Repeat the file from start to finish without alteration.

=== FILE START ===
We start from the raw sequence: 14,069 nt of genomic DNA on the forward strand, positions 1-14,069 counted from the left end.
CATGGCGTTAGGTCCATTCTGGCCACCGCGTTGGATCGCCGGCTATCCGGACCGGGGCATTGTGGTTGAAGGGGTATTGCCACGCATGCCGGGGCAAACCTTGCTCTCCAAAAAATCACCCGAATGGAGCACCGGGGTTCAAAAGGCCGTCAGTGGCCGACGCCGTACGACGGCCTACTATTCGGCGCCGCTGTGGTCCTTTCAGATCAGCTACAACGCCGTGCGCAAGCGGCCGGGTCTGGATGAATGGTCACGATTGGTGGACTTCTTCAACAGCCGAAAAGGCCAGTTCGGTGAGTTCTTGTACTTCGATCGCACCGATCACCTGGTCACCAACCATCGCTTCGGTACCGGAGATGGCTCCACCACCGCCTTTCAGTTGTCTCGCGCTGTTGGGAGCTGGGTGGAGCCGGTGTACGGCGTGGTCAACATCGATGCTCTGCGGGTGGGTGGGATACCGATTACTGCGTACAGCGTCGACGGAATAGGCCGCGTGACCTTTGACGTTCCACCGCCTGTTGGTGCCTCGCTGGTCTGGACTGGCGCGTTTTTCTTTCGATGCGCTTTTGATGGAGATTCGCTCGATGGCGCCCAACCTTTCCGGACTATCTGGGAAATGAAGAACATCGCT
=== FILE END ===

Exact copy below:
We start from the raw sequence: 14,069 nt of genomic DNA on the forward strand, positions 1-14,069 counted from the left end.
CATGGCGTTAGGTCCATTCTGGCCACCGCGTTGGATCGCCGGCTATCCGGACCGGGGCATTGTGGTTGAAGGGGTATTGCCACGCATGCCGGGGCAAACCTTGCTCTCCAAAAAATCACCCGAATGGAGCACCGGGGTTCAAAAGGCCGTCAGTGGCCGACGCCGTACGACGGCCTACTATTCGGCGCCGCTGTGGTCCTTTCAGATCAGCTACAACGCCGTGCGCAAGCGGCCGGGTCTGGATGAATGGTCACGATTGGTGGACTTCTTCAACAGCCGAAAAGGCCAGTTCGGTGAGTTCTTGTACTTCGATCGCACCGATCACCTGGTCACCAACCATCGCTTCGGTACCGGAGATGGCTCCACCACCGCCTTTCAGTTGTCTCGCGCTGTTGGGAGCTGGGTGGAGCCGGTGTACGGCGTGGTCAACATCGATGCTCTGCGGGTGGGTGGGATACCGATTACTGCGTACAGCGTCGACGGAATAGGCCGCGTGACCTTTGACGTTCCACCGCCTGTTGGTGCCTCGCTGGTCTGGACTGGCGCGTTTTTCTTTCGATGCGCTTTTGATGGAGATTCGCTCGATGGCGCCCAACCTTTCCGGACTATCTGGGAAATGAAGAACATCGCT